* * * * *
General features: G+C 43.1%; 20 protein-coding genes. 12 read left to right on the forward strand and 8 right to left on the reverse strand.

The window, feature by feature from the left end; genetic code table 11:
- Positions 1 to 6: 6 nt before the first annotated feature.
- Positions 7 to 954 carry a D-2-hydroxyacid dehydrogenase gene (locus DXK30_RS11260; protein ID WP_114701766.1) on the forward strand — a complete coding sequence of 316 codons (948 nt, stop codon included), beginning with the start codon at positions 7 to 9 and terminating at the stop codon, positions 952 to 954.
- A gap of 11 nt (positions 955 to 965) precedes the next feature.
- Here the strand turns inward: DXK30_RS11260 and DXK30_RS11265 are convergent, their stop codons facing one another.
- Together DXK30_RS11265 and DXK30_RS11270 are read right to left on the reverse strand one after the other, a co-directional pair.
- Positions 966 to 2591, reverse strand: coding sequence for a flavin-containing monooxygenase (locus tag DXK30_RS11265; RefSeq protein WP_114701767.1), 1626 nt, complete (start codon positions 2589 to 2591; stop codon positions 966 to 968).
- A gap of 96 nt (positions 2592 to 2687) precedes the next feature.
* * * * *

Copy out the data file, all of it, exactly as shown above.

General features: G+C 43.1%; 20 protein-coding genes. 12 read left to right on the forward strand and 8 right to left on the reverse strand.

The window, feature by feature from the left end; genetic code table 11:
- Positions 1 to 6: 6 nt before the first annotated feature.
- Positions 7 to 954 carry a D-2-hydroxyacid dehydrogenase gene (locus DXK30_RS11260; protein ID WP_114701766.1) on the forward strand — a complete coding sequence of 316 codons (948 nt, stop codon included), beginning with the start codon at positions 7 to 9 and terminating at the stop codon, positions 952 to 954.
- A gap of 11 nt (positions 955 to 965) precedes the next feature.
- Here the strand turns inward: DXK30_RS11260 and DXK30_RS11265 are convergent, their stop codons facing one another.
- Together DXK30_RS11265 and DXK30_RS11270 are read right to left on the reverse strand one after the other, a co-directional pair.
- Positions 966 to 2591, reverse strand: coding sequence for a flavin-containing monooxygenase (locus tag DXK30_RS11265; RefSeq protein WP_114701767.1), 1626 nt, complete (start codon positions 2589 to 2591; stop codon positions 966 to 968).
- A gap of 96 nt (positions 2592 to 2687) precedes the next feature.